J. Scott Applewhite, AP
According to recently released rankings from the National Journal, Utah Republican Sen. Orrin Hatch has been responsible for passing more laws than anyone else serving in the United States Senate. During his 37-year tenure, Hatch has either sponsored or co-sponsored 742 bills that went on to become the law of the land.
To fully appreciate the significance of this achievement, one needs to consider that the federal government is inefficient by design.
People often complain about the arduous nature of lawmaking and lament that it’s impossible to get anything done. In doing so, they fail to recognize that gridlock is built into the system in order to avoid concentrations of power. History demonstrates that leaders with unlimited authority are capable of getting a great deal done, and certainly not all of it good.
Unchecked power leads to corruption and tyranny, and that is the outcome that American constitutional governance was created to avoid. That means that all legislative proposals need to navigate an unwieldy process that tempers extreme views and positions. Any proposal that survives the scrutiny of a bicameral legislature and receives the chief executive’s signature is therefore generally likely to reflect a national consensus.
Finding consensus requires compromise, a concept disagreeable to many on both ends of the political spectrum. Angry voices frequently dominate our political discussion, many of which belong to extremists demanding ideological purity above all else. Prodded by an increasingly divided electorate and party-system, many representatives are happy to provide speeches and rhetoric that rallies their party faithful, but without any actual advancement of their political goals.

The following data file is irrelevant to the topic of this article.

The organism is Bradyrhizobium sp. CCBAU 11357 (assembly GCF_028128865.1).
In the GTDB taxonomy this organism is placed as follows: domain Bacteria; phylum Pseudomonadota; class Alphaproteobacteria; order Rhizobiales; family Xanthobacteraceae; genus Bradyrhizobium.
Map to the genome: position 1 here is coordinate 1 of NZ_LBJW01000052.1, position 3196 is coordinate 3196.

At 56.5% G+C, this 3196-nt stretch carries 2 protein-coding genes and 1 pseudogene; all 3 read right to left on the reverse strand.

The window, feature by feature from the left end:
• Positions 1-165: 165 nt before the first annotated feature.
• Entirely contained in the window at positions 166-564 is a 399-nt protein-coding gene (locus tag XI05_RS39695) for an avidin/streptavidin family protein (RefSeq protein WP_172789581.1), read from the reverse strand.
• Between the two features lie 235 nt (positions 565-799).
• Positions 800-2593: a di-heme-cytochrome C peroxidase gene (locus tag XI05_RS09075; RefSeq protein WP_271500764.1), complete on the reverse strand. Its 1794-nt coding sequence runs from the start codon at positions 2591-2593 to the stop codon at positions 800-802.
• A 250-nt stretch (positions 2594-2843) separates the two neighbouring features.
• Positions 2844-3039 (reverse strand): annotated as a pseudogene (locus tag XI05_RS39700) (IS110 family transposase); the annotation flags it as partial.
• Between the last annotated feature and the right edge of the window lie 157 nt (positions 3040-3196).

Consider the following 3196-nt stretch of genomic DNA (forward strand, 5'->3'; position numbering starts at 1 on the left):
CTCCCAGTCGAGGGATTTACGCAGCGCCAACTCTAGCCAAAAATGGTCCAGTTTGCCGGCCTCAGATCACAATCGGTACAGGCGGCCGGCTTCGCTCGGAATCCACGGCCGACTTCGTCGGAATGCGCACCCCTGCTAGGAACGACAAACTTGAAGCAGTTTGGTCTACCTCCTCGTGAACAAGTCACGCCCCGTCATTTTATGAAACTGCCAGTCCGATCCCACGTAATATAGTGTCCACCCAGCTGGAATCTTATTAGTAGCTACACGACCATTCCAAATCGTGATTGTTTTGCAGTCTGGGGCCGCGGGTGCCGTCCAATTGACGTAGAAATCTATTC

For the most part, Hatch’s long record in office has shown him taking a different approach. In order to shepherd 742 bills into law, Utah’s senior senator has repeatedly reached out to those on the other side of the aisle. He has forged coalitions with Democrats and Republicans alike. Many of them might support him today on one issue and then fight him tomorrow on another issue.
Yet he has been able to maintain the relationships and credibility necessary to keep passing laws. This is consistent with one of the maxims of former President Ronald Reagan, who said that the “person who agrees with you 80 percent of the time is a friend and an ally — not a 20 percent traitor."
All of our nation’s senators, representatives and our president should remember this important principle of legislative governance.
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